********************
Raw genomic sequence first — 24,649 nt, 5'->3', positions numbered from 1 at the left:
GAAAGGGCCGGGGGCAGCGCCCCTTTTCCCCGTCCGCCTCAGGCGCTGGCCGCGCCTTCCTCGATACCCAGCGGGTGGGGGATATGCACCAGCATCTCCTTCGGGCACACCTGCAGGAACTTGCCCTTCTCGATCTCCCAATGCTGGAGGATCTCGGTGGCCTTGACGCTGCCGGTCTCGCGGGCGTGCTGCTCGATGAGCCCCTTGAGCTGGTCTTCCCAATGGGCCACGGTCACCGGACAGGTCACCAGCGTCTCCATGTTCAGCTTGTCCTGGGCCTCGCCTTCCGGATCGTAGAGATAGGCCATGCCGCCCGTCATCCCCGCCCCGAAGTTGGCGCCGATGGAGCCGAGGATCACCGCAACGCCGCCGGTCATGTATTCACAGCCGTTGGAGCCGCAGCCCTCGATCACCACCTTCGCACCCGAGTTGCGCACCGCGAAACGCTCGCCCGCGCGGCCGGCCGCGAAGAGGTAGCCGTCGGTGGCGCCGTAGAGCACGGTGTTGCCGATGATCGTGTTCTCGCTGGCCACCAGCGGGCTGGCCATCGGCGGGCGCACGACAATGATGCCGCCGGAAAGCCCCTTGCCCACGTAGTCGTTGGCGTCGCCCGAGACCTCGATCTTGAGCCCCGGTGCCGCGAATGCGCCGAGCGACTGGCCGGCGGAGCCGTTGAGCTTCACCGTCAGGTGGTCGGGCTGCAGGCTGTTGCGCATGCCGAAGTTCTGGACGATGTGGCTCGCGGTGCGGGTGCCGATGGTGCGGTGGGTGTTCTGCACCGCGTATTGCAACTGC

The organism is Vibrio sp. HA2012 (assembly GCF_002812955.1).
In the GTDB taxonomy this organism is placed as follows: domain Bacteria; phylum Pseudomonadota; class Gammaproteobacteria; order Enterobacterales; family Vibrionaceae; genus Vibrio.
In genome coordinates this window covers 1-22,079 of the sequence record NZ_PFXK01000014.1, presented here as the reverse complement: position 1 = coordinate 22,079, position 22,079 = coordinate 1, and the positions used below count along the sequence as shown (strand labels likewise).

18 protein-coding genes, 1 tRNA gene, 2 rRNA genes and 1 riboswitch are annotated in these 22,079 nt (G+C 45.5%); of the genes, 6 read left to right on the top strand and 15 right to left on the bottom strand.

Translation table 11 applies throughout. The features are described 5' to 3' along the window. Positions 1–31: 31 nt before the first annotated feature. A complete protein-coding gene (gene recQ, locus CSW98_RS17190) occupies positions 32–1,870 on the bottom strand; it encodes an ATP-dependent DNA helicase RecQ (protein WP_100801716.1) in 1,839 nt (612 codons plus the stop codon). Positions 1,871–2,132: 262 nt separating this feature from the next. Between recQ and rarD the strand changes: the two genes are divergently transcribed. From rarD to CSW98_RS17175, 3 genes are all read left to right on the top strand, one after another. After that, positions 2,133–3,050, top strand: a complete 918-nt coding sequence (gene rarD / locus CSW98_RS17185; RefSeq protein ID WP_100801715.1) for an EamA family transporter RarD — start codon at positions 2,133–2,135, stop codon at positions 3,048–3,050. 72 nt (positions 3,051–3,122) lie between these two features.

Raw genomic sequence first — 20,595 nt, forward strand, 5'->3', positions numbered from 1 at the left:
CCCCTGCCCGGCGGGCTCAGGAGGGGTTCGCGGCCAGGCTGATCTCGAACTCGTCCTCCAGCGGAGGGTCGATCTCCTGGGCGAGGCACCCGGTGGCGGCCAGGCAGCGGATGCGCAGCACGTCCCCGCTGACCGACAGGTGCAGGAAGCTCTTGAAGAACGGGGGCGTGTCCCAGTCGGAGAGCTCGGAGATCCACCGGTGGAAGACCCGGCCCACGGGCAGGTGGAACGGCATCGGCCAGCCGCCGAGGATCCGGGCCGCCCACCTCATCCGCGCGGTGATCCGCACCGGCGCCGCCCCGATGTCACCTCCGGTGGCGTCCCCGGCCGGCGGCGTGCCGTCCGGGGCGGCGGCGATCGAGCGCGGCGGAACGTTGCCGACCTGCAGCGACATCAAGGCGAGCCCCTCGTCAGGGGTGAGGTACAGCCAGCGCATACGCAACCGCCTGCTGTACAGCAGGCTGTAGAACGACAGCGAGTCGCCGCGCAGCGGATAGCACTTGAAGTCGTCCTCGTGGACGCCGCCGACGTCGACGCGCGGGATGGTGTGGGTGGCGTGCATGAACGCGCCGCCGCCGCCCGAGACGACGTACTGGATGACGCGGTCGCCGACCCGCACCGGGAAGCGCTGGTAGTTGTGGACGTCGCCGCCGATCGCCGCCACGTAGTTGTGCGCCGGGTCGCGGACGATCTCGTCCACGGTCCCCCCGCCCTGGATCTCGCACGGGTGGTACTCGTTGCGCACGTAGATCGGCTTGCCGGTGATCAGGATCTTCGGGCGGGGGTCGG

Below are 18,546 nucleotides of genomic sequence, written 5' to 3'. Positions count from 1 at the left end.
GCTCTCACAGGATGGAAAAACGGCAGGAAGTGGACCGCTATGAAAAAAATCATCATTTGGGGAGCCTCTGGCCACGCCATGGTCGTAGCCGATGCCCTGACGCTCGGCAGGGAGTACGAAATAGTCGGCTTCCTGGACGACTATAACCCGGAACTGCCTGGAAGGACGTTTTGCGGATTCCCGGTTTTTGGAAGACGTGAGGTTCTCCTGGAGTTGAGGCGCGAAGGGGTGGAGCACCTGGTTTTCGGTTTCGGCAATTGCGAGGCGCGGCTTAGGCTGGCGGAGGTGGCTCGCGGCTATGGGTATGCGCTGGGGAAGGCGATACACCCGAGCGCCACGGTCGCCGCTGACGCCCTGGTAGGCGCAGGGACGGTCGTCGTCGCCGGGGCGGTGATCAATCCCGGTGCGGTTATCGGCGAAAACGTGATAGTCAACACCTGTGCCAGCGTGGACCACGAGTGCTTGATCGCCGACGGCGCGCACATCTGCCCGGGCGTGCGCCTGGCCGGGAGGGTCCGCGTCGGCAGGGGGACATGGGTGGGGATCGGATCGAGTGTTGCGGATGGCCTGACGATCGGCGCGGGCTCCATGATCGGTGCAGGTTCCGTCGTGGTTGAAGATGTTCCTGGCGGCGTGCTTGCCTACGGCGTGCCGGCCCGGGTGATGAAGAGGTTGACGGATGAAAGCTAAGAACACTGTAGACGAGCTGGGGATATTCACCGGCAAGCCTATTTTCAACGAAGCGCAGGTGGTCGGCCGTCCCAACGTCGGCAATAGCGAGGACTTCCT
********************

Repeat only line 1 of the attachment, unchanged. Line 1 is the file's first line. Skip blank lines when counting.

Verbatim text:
Raw genomic sequence first — 24,649 nt, 5'->3', positions numbered from 1 at the left: